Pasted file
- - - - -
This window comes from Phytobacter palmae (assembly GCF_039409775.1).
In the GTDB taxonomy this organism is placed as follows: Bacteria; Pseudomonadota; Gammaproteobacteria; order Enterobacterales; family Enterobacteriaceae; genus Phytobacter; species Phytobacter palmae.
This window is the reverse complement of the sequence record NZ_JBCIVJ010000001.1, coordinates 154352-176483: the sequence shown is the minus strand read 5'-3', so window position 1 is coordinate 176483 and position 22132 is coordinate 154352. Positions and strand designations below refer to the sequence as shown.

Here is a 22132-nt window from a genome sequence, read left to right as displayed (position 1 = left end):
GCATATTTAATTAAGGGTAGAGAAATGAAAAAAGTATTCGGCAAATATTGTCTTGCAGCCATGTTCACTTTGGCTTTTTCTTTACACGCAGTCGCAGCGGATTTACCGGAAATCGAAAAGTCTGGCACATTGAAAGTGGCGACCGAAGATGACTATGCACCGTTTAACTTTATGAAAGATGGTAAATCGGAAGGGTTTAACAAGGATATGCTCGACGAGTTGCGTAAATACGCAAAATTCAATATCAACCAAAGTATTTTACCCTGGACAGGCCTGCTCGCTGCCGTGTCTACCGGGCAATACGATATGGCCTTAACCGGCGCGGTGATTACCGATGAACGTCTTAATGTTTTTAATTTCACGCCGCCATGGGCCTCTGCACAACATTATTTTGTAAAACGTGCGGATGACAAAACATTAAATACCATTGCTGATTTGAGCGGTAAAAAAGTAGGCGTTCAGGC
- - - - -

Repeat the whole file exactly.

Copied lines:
This window comes from Phytobacter palmae (assembly GCF_039409775.1).
In the GTDB taxonomy this organism is placed as follows: Bacteria; Pseudomonadota; Gammaproteobacteria; order Enterobacterales; family Enterobacteriaceae; genus Phytobacter; species Phytobacter palmae.
This window is the reverse complement of the sequence record NZ_JBCIVJ010000001.1, coordinates 154352-176483: the sequence shown is the minus strand read 5'-3', so window position 1 is coordinate 176483 and position 22132 is coordinate 154352. Positions and strand designations below refer to the sequence as shown.

Here is a 22132-nt window from a genome sequence, read left to right as displayed (position 1 = left end):
GCATATTTAATTAAGGGTAGAGAAATGAAAAAAGTATTCGGCAAATATTGTCTTGCAGCCATGTTCACTTTGGCTTTTTCTTTACACGCAGTCGCAGCGGATTTACCGGAAATCGAAAAGTCTGGCACATTGAAAGTGGCGACCGAAGATGACTATGCACCGTTTAACTTTATGAAAGATGGTAAATCGGAAGGGTTTAACAAGGATATGCTCGACGAGTTGCGTAAATACGCAAAATTCAATATCAACCAAAGTATTTTACCCTGGACAGGCCTGCTCGCTGCCGTGTCTACCGGGCAATACGATATGGCCTTAACCGGCGCGGTGATTACCGATGAACGTCTTAATGTTTTTAATTTCACGCCGCCATGGGCCTCTGCACAACATTATTTTGTAAAACGTGCGGATGACAAAACATTAAATACCATTGCTGATTTGAGCGGTAAAAAAGTAGGCGTTCAGGC